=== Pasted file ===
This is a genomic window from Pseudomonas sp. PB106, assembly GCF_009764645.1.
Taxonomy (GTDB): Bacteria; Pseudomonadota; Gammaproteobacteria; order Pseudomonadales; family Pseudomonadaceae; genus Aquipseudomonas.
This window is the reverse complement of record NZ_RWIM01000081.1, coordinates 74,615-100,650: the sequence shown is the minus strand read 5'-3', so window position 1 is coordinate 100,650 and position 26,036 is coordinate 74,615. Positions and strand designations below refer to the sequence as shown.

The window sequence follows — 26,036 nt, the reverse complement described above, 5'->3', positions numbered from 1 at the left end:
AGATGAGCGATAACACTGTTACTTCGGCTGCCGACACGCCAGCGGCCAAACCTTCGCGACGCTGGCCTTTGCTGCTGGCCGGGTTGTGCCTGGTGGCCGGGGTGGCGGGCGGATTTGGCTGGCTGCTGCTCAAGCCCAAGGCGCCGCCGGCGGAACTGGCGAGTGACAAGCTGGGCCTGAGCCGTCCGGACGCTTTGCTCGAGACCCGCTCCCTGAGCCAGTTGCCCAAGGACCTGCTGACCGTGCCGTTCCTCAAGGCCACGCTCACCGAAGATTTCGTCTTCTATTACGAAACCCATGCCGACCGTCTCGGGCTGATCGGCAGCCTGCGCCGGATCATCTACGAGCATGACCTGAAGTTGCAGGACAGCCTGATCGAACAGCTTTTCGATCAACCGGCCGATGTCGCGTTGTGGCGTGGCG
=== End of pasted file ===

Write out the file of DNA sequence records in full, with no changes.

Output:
This is a genomic window from Pseudomonas sp. PB106, assembly GCF_009764645.1.
Taxonomy (GTDB): Bacteria; Pseudomonadota; Gammaproteobacteria; order Pseudomonadales; family Pseudomonadaceae; genus Aquipseudomonas.
This window is the reverse complement of record NZ_RWIM01000081.1, coordinates 74,615-100,650: the sequence shown is the minus strand read 5'-3', so window position 1 is coordinate 100,650 and position 26,036 is coordinate 74,615. Positions and strand designations below refer to the sequence as shown.

The window sequence follows — 26,036 nt, the reverse complement described above, 5'->3', positions numbered from 1 at the left end:
AGATGAGCGATAACACTGTTACTTCGGCTGCCGACACGCCAGCGGCCAAACCTTCGCGACGCTGGCCTTTGCTGCTGGCCGGGTTGTGCCTGGTGGCCGGGGTGGCGGGCGGATTTGGCTGGCTGCTGCTCAAGCCCAAGGCGCCGCCGGCGGAACTGGCGAGTGACAAGCTGGGCCTGAGCCGTCCGGACGCTTTGCTCGAGACCCGCTCCCTGAGCCAGTTGCCCAAGGACCTGCTGACCGTGCCGTTCCTCAAGGCCACGCTCACCGAAGATTTCGTCTTCTATTACGAAACCCATGCCGACCGTCTCGGGCTGATCGGCAGCCTGCGCCGGATCATCTACGAGCATGACCTGAAGTTGCAGGACAGCCTGATCGAACAGCTTTTCGATCAACCGGCCGATGTCGCGTTGTGGCGTGGCG